Abstracts are in! Preliminary reflections on submissions for EVIDENCE 2018

Abstracts are in! Preliminary reflections on submissions for EVIDENCE 2018

Abstract submissions for oral and poster presentations for Evidence 2018 are now closed and we are very excited by the positive response. In total, 119 abstracts have been received, which is a substantial increase from the 91 received for our previous conference, EVIDENCE 2016.

Those who submitted represent 24 different countries of which 17 are in Africa. Individual countries from which the most abstracts were received are South Africa (29), Uganda (15), Kenya (12) and Cameroon (10). We are especially pleased to have received submissions from countries such as Cameroon, Nigeria and Tanzania which indicates increased engagement from representatives of those countries with the conference.

Themes for EVIDENCE 2018

As a reminder to readers, in keeping with the underlying themes of EVIDENCE 2016 of engage (engagement between stakeholders, engagement with evidence), understand (understanding the importance of evidence for decision-making as well as understanding the evidence that exists and how we use it), and impact (what outcomes come from incorporating evidence in decision-making) this year’s conference especially considers these themes in relation to good governance, communicable diseases, quality education, and climate resilience.

An especially overwhelming response has been submissions under the good governance strand which make up more than one-third of all submissions received. Submissions cover topics such as public sector efficiency; evidence-informed decision-making in key government institutions such as parliaments; the role of evidence in budgeting processes and the provision of basic services; and models, mechanisms and methods to increase evidence use, such as the establishment of rapid review services.

Submissions under the communicable diseases strand are concerned with evidence around HIV/AIDS, malaria and the Zika virus and how to incorporate such evidence in decision-making; promoting equity in access to quality healthcare; and strategies to include African voices in global health decision-making.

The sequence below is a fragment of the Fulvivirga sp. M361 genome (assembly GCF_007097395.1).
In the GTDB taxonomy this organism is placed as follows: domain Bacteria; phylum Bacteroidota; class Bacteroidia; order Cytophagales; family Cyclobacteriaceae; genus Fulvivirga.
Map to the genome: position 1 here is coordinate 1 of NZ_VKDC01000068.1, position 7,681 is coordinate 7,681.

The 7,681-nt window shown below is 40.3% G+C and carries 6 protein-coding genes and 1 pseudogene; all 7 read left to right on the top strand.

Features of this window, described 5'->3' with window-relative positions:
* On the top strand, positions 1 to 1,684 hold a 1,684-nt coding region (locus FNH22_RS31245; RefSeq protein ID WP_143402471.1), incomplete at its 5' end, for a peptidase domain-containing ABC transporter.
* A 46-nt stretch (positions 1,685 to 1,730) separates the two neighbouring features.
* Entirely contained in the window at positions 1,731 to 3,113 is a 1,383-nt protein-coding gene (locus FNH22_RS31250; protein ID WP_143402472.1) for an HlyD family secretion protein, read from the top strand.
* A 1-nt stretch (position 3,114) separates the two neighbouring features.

For quality education, submitters were particularly interested in the best practices in teaching and learning; evidence mapping related to various education sub-themes; and engaging with decision-makers on the evidence for quality education.

The role of indigenous knowledge in scientific evidence; the engagement of citizens with science; and the evidence to scale up climate change interventions are some of the topics covered by submitters under the climate resilience strand.

Nearly twenty submissions were received under the open strand to capture important and engaging work that does not relate to the four thematic strands. Here abstracts were submitted that discuss the use of routine data in decision-making, co-producing evidence synthesis products with decision-makers; and the role of systematic reviews in decision-making.

I think readers will agree that these topics make for a potentially exciting and engaging conference!

What happens next?

Abstract reviews are currently underway until 20 June. The Abstract Review Committee consists of the Scientific Programme Committee, plus additional support to assist with the blind review process. But putting together a conference programme is about more than simply finding a slot in the programme for the highest scoring abstracts. This process needs to consider coherence within strands and the overall coherence of the conference programme. It also needs to consider how delegates participate by ensuring different presentation formats, different forums for engaging to suit different styles, and enough time to do so. This is why towards the end of June, a ‘marathon’ meeting will be held to place abstracts and other content in the conference programme to ensure an overall engaging and intelligible programme. Submitters will be notified by 2 July of the success of their abstract submissions.

Although abstract submissions have now closed, there remains other ways through which to participate in the conference – submissions for satellite sessions remain open until 31 May. In addition, the most recent AEN survey is also open until 31 May if members would like to influence the themes of workshops to be presented at the conference which is one of the questions asked. We hope you will register your attendance to EVIDENCE 2018 by 18 September – we look forward to seeing you there.